In the lush Panamanian jungle, local communities are organizing to protect one of the country’s last intact rainforests from a 330-kilometer long electrical transmission line.
This transmission line, known as “Line IV,” passes through the ancestral lands and territories of the Indigenous Ngäbe-Buglé communities in Bocas del Toro. It not only threatens the rights of local communities and the environment in a country vulnerable to climate change, but also threatens to open the region to further unwanted development — from new roads to massive mining projects.
CIEL has been supporting the Movement for the Defense of the Territories and Ecosystems of Bocas del Toro (MODETEAB) to protect Indigenous rights affected by Line IV. This year, CIEL supported MODETEAB in speaking directly to the UN about their fight. We won a major victory when two UN treaty bodies, the committees responsible for monitoring States’ compliance with human rights law, warned that Panama is failing to respect Indigenous Peoples’ rights in the context of development projects such as Line IV.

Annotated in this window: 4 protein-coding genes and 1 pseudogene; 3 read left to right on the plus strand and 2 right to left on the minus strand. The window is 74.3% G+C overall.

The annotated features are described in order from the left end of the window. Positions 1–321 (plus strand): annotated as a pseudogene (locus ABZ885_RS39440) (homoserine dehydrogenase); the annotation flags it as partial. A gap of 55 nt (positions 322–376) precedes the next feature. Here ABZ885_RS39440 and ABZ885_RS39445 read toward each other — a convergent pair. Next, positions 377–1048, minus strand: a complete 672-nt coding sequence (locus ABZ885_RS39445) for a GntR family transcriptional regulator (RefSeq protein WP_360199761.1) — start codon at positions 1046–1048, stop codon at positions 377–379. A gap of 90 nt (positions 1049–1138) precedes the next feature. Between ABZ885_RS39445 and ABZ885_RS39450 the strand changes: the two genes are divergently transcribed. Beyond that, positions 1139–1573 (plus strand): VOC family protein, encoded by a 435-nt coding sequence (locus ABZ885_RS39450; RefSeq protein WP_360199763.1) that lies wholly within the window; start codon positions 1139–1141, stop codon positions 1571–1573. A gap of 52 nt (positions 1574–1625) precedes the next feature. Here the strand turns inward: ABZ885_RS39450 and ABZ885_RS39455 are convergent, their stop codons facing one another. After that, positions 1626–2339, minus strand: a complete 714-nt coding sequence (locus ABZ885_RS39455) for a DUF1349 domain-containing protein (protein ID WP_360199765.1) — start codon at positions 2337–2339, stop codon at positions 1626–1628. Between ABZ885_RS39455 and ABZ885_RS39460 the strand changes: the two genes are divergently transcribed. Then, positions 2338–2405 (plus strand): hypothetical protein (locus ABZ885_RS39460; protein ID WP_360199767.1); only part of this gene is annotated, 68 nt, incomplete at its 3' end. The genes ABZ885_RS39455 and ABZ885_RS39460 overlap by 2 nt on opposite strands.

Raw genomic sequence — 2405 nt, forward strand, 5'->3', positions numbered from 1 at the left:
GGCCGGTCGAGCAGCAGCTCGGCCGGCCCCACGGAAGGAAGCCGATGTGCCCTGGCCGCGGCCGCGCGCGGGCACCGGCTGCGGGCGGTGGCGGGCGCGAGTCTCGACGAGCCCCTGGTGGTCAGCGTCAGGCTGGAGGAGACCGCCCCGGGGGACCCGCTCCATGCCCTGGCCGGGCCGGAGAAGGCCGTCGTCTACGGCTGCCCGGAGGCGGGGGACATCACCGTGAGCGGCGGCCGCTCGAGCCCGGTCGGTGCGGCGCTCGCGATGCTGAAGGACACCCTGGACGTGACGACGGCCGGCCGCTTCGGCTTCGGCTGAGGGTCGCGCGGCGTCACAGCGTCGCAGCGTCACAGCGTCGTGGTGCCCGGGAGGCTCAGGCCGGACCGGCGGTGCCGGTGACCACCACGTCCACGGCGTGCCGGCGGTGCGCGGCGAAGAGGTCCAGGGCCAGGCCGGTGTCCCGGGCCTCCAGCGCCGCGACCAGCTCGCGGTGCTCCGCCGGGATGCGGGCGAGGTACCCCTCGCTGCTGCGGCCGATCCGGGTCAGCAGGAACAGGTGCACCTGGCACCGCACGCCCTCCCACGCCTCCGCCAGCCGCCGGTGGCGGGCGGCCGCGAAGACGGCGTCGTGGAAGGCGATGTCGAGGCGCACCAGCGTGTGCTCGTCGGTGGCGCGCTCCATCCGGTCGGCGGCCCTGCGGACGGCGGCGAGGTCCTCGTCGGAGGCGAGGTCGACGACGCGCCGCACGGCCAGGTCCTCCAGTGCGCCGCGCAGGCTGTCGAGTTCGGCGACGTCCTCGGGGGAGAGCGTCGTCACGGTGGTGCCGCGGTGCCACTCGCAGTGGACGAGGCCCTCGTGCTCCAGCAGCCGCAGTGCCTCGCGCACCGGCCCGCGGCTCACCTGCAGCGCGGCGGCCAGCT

In a landmark victory for MODETEAB and CIEL last year, the independent accountability mechanism of the International Finance Corporation (IFC) found that the IFC violated its own environmental and social sustainability policy when it failed to respect Indigenous
People’s rights. Now, the State-owned company must secure the free, prior, and informed consent of impacted Indigenous communities before construction proceeds. CIEL met with MODETEAB in Bocas del Toro to build their capacity to demand an effective consultation process going forward and to ensure they have access to information about Line IV’s impacts before deciding whether to give their consent to the project.